Christopher Prandoni

Obama will go down in history as the president who killed coal. Making no attempt to hide his disdain for one of America’s most abundant, efficient energy sources, then candidate Barack Obama said that, “if somebody wants to build a coal plant, they can — it’s just that it will bankrupt them.

Making good on that promise, President Obama charged Environmental Protection Agency Secretary Lisa Jackson with the task of regulating America’s coal industry out of existence. The EPA’s strategy is simple: impose punitive, costly regulations on existing coal plants and mandate unattainable emissions standards on future coal power plants.

This one-two punch has manifested itself in two bureaucratic sounding rules—the Utility Maximum Achievable Control Technology (U-MACT) and the proposed regulation of carbon dioxide and other greenhouse gases. Costing an estimated $10 billion annually by 2016, the U-MACT wins the EPA’s pernicious accolade of most expensive regulation ever written for power plants. The U-MACT requires coal power plants to spend millions of dollars retrofitting their facilities or shutdown entirely. Unable to afford costly upgrades, many power plants will close their doors causing electricity prices and unemployment levels to rise.

But it gets worse, last month the EPA proposed carbon limits on new coal-fired power plants. This new rule effectively ensures that no new coal-fired power plants will ever be built in America. The EPA’s new carbon mandate requires new coal plants to accomplish the unattainable: achieve emissions parity with natural gas plants. Foolishly, President Obama is leveraging America’s newfound natural gas abundance against coal companies.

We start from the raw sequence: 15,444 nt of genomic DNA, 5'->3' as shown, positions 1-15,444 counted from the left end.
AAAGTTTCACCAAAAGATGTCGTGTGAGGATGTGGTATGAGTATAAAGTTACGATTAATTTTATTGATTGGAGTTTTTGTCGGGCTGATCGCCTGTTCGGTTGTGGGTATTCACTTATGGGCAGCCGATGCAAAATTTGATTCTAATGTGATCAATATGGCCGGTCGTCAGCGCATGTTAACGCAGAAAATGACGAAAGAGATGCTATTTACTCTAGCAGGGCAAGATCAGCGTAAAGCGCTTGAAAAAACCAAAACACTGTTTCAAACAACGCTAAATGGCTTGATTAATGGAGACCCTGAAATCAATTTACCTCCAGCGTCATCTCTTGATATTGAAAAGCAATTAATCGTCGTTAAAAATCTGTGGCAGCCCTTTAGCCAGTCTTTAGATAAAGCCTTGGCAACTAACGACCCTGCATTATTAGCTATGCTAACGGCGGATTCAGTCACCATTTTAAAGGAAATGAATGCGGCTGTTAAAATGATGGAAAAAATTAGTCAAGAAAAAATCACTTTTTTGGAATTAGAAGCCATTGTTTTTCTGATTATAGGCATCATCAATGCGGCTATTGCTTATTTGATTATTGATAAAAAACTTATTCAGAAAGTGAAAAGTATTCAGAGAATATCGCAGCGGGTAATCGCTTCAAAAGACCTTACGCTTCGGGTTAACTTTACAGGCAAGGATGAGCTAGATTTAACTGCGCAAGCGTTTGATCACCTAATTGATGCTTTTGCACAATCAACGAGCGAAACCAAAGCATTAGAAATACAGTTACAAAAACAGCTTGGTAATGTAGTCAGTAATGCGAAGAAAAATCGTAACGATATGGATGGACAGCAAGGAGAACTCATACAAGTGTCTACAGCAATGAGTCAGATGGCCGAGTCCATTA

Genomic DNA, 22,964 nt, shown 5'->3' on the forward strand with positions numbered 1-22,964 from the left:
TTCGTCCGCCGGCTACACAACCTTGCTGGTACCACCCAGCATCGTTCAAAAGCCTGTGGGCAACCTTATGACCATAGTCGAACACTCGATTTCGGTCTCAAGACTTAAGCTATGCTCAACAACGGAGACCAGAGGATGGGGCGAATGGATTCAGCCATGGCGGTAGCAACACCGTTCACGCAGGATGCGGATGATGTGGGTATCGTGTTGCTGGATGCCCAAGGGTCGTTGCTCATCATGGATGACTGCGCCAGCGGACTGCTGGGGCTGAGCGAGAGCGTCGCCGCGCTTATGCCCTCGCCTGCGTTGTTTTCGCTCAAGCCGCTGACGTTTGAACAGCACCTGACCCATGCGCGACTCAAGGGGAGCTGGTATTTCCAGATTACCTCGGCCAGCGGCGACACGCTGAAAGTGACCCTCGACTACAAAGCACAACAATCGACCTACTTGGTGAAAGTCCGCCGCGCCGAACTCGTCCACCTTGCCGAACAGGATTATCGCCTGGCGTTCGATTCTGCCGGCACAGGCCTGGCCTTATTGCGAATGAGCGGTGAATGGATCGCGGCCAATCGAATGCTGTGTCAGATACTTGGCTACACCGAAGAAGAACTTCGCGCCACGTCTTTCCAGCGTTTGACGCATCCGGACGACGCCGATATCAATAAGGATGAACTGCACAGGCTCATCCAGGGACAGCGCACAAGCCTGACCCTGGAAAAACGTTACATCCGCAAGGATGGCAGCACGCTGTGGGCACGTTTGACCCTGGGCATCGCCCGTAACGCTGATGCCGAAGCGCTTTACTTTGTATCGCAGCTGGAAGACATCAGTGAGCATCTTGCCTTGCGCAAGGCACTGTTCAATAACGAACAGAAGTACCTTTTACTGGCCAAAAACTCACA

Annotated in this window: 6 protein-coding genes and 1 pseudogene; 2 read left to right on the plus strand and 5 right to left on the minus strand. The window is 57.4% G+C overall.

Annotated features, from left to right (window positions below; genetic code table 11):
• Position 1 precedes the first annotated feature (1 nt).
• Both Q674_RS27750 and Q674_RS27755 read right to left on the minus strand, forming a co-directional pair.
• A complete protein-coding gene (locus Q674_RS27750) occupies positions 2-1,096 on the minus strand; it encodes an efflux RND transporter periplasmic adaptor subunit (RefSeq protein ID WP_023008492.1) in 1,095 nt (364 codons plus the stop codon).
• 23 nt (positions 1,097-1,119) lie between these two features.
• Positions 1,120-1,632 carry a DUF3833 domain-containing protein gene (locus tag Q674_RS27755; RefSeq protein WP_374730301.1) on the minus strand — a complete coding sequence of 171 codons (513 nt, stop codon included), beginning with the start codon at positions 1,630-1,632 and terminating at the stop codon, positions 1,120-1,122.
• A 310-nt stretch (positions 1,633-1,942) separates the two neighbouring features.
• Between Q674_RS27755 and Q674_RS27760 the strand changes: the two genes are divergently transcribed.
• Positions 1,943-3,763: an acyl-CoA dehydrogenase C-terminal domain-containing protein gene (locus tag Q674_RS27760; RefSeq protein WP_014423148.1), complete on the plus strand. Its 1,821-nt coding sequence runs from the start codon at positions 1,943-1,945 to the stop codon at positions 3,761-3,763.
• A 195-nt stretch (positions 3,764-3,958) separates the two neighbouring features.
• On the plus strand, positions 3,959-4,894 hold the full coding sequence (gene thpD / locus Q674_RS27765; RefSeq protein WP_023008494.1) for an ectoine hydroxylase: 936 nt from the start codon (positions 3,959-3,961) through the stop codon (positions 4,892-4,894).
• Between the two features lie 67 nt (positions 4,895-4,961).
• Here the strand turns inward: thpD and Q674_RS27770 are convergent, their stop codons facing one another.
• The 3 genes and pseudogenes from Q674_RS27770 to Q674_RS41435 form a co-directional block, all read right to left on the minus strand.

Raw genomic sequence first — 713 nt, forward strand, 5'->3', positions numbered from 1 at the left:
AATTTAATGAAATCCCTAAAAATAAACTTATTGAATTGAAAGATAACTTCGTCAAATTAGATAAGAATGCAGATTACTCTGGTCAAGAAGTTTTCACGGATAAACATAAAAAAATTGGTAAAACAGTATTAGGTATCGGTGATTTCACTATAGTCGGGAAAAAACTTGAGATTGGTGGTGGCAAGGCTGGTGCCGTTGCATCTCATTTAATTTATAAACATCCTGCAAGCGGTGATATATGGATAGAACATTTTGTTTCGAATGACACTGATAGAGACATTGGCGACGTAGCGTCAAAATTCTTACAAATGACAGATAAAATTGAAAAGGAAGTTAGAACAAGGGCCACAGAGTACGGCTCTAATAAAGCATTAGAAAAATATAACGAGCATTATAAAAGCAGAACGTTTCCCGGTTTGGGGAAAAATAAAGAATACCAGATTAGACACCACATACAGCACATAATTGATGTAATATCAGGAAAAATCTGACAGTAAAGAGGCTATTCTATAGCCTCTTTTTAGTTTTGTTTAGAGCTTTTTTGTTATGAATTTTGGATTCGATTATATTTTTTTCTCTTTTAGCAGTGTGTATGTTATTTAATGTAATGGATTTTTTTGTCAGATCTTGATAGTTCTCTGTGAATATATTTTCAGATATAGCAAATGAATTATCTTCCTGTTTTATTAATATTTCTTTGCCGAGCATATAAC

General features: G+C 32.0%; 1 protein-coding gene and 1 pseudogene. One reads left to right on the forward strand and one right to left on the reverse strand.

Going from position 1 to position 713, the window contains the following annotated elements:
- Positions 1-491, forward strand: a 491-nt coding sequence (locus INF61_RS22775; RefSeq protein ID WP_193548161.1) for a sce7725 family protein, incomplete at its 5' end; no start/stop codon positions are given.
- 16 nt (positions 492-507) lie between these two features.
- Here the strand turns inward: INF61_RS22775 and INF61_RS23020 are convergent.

By writing this rule, the EPA has decreed that future power generation will come from natural gas-fired power plants—politics have prevented more nuclear power from coming online and wind and solar energy just don’t work. Antithetical to the free market, President Obama’s policies have further distorted America’s already convoluted electricity sector.

Christopher Prandoni

Christopher Prandoni serves as a Federal Affairs Manager of Americans for Tax Reform (ATR).